If I’ve got the same answer via a different process, I ask J(9) if he’d like to hear how I did it. Then  I try to respect his answer! He’s gradually learning that one tends to make fewer mistakes using simpler processes, but if I’ve learned not try to foist a method on him.

And, I admit, there are still times when J(9) can’t see where he went wrong, doesn’t want to talk about it, and he ends the session early, frustrated. I’m learning not to get upset when that happens – it doesn’t negate the learning that’s gone before. We’ll come back to the topic another time, when he’s ready.

When are we done? – There’s no minimum time for our sessions or number of problems we do. We might do one question or thirty. J(9) is in control of his learning.

maths with my autodidact

The results (so far)

One-to-one maths with J(9) has transformed from something we both dreaded into an absolute pleasure (mostly).

I’m hopeful that our buddy maths routine will continue after we’ve exhausted the questions in Becoming a Problem-Solving Genius. Perhaps we’ll move on to Murderous Maths or try out one of the many great sources of maths videos.  I’ll let you know.

Perhaps the best outcome of our new way of doing maths is that J(9) is beginning to trust me as his learning mentor. I know he will always want to learn as independently as possible. As he gets older that’s not necessarily a bad thing. But I want him to know he can always come to me for help and support.


I’m appreciatively linking up here:

Weekly Wrap-Up at Weird Unsocialized Homeschoolers

The Hip Homeschool Hop at Hip Homeschool Moms

The Home Ed Link Up week 4 at Adventures in Home Schooling

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24 thoughts on “How my autodidactic 9 year old is learning maths without a curriculum

  1. I’m so pleased you have found something which works so well! I just wish I could do the same for the girls. We have started having very relaxed fraction maths, complete with biscuits which we cut up to demonstrate. Funnily enough I never hear a complaint about that! I can’t always fall back on food to teach a mathematical concept else we’ll all be the size of houses!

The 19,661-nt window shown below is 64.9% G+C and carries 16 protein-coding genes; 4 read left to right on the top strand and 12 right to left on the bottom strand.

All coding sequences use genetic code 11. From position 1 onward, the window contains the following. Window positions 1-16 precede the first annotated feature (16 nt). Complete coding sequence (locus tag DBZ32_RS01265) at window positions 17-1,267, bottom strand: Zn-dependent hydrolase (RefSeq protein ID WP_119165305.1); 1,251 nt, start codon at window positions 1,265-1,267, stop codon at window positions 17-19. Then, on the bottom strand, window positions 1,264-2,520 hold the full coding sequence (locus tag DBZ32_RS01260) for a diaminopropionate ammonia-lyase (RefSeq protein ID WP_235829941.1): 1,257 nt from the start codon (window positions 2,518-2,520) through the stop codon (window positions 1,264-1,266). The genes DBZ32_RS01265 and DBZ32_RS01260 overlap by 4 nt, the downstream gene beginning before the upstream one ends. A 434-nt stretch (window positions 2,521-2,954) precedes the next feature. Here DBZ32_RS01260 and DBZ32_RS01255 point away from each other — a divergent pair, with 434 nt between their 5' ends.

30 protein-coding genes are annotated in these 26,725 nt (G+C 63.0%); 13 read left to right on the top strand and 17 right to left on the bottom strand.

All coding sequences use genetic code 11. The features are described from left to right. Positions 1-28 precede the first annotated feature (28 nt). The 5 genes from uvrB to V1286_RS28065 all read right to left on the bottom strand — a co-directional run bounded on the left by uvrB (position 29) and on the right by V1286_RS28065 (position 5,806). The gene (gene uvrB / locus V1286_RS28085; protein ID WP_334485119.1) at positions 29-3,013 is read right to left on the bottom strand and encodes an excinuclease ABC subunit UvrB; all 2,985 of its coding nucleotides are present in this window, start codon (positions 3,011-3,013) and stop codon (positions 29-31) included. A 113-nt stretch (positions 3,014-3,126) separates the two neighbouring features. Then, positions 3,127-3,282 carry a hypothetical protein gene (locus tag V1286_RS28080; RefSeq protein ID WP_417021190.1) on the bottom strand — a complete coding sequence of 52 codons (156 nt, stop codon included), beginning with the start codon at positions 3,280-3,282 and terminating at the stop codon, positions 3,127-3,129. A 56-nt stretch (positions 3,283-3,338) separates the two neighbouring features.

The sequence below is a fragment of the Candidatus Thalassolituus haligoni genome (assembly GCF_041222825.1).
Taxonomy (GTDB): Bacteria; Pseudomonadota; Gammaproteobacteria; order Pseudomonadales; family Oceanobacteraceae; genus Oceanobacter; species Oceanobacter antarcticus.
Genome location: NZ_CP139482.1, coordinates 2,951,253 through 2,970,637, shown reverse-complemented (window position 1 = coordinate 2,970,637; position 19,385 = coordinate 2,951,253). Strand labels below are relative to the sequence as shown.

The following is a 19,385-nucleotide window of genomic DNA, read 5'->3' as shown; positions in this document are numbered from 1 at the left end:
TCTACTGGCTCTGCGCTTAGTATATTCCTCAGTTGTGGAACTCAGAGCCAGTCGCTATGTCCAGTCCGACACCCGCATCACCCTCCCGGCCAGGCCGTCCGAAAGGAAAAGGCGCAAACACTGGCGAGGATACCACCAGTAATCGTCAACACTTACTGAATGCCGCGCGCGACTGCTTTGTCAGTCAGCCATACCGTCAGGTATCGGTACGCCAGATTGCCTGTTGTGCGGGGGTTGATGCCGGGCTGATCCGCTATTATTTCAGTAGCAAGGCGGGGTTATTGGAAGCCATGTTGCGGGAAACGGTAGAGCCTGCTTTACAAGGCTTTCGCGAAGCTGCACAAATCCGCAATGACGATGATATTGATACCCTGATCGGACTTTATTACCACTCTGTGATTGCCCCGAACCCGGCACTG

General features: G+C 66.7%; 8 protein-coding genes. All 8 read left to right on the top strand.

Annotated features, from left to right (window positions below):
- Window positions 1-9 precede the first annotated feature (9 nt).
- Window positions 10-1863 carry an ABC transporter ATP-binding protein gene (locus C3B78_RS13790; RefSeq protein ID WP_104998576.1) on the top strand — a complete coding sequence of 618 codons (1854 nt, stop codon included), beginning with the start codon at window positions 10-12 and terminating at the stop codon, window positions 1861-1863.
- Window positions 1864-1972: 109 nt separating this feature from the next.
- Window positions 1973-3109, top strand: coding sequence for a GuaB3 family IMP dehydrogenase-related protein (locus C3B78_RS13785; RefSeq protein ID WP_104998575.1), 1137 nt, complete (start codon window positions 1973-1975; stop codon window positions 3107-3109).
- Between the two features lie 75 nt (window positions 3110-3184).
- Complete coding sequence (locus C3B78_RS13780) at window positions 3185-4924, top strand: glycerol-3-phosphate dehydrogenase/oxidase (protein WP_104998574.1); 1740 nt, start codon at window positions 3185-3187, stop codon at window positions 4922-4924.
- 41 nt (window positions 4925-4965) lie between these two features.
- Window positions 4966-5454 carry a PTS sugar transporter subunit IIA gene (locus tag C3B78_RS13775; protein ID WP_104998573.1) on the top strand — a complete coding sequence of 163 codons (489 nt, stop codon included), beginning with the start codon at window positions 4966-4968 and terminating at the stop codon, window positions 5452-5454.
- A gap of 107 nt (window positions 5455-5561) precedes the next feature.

I think the white board might just be one of your best ideas. I like the idea of the girls working one problem at a time, without the fear of lots more to come.
    Thanks for sharing, it’s always interesting to see how others work!

    1. I think whiteboards are our favourite homeschool tool. The postman delivered a pack of new dry wipe markers and a couple of magnetic board rubbers today, and I have been ridiculously happy all day every time I look at them. Is that very sad?

      Biscuit maths sounds like a splendid idea. I bet you could go right through to calculus and trig with your creativity! Small biscuits?

  2. I find myself reading this post with knowing nods and smiles. You’re not alone! 🙂 I know exactly what the scenes look like when they happen because I happen to be a veteran to such scenarios, especially your points in “Time to think” and “Dealing with mistakes”. 🙂

    The natural process of maturation in children, both physically and emotionally, will bring about much positive changes that will enable them to be more academically ready (in the traditional sense). It appears that you’re doing a great job with J(9) by honouring his learning style. 🙂

    1. Thanks, Hwee – it’s always a relief to know I’m not the only one!

      You’re so right about natural maturation. Seeing how much C has changed over the last year has helped me to be much more relaxed about J. In fact C was telling me all about it today, after watching a load of psychology videos stemming from her current obsession with author/YouTuber/genius John Green. 🙂

    1. Thanks Carol. Considering they are only 16 months apart, my kids learn in such different ways. It’s a real pleasure zoning into what makes each of them tick.

  3. A book you might want to look into for your autodidact is _A Beginner’s Guide to Constructing the Universe_ subtitled “The Mathematical Archetypes of Nature, Art and Science” by Michael S. Schneider. It’s an everything book that explores the numbers 1 through 10 and their significance from about every possible angle. Although not specifically a curriculum, more like a museum, it could be a year-long study by itself.

    1. Thank you so much, Nancy. I’ve just downloaded a copy. I’ve never come across the idea of “sacred geometry” before but it looks fascinating, and right up our street.

      1. There is also an “old” PBS series called Life by the Numbers (narrated by Danny Glover) that could be too advanced for your children right now but approaches math from fascinating perspectives. It’s pricey but so good. You might want to check out the book first or the review on